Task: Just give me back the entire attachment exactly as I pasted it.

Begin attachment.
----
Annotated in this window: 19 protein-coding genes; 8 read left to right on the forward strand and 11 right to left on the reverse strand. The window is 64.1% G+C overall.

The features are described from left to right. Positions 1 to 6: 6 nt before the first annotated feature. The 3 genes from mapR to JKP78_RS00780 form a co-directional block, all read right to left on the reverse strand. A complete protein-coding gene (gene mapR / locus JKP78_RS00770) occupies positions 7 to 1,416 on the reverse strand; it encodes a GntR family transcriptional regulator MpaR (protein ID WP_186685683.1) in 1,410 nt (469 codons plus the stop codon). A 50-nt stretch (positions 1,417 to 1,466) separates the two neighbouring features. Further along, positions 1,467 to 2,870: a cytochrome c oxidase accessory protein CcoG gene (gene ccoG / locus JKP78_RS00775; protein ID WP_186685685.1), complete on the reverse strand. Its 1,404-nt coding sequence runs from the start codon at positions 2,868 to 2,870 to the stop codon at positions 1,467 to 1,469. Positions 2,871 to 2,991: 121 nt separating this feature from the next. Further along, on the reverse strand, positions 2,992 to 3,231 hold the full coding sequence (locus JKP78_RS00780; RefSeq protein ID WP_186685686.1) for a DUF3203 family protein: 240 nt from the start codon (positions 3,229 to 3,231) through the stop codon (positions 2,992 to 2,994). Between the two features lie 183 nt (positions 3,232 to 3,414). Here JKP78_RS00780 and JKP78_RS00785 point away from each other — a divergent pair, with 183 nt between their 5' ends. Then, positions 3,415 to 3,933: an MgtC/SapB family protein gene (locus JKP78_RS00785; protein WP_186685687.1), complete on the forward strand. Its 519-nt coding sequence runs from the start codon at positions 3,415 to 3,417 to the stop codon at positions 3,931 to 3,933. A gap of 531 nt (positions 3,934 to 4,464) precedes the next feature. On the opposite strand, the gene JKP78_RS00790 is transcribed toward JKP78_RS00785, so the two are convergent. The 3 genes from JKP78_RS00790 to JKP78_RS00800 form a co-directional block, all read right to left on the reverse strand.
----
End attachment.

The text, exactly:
Annotated in this window: 19 protein-coding genes; 8 read left to right on the forward strand and 11 right to left on the reverse strand. The window is 64.1% G+C overall.

The features are described from left to right. Positions 1 to 6: 6 nt before the first annotated feature. The 3 genes from mapR to JKP78_RS00780 form a co-directional block, all read right to left on the reverse strand. A complete protein-coding gene (gene mapR / locus JKP78_RS00770) occupies positions 7 to 1,416 on the reverse strand; it encodes a GntR family transcriptional regulator MpaR (protein ID WP_186685683.1) in 1,410 nt (469 codons plus the stop codon). A 50-nt stretch (positions 1,417 to 1,466) separates the two neighbouring features. Further along, positions 1,467 to 2,870: a cytochrome c oxidase accessory protein CcoG gene (gene ccoG / locus JKP78_RS00775; protein ID WP_186685685.1), complete on the reverse strand. Its 1,404-nt coding sequence runs from the start codon at positions 2,868 to 2,870 to the stop codon at positions 1,467 to 1,469. Positions 2,871 to 2,991: 121 nt separating this feature from the next. Further along, on the reverse strand, positions 2,992 to 3,231 hold the full coding sequence (locus JKP78_RS00780; RefSeq protein ID WP_186685686.1) for a DUF3203 family protein: 240 nt from the start codon (positions 3,229 to 3,231) through the stop codon (positions 2,992 to 2,994). Between the two features lie 183 nt (positions 3,232 to 3,414). Here JKP78_RS00780 and JKP78_RS00785 point away from each other — a divergent pair, with 183 nt between their 5' ends. Then, positions 3,415 to 3,933: an MgtC/SapB family protein gene (locus JKP78_RS00785; protein WP_186685687.1), complete on the forward strand. Its 519-nt coding sequence runs from the start codon at positions 3,415 to 3,417 to the stop codon at positions 3,931 to 3,933. A gap of 531 nt (positions 3,934 to 4,464) precedes the next feature. On the opposite strand, the gene JKP78_RS00790 is transcribed toward JKP78_RS00785, so the two are convergent. The 3 genes from JKP78_RS00790 to JKP78_RS00800 form a co-directional block, all read right to left on the reverse strand.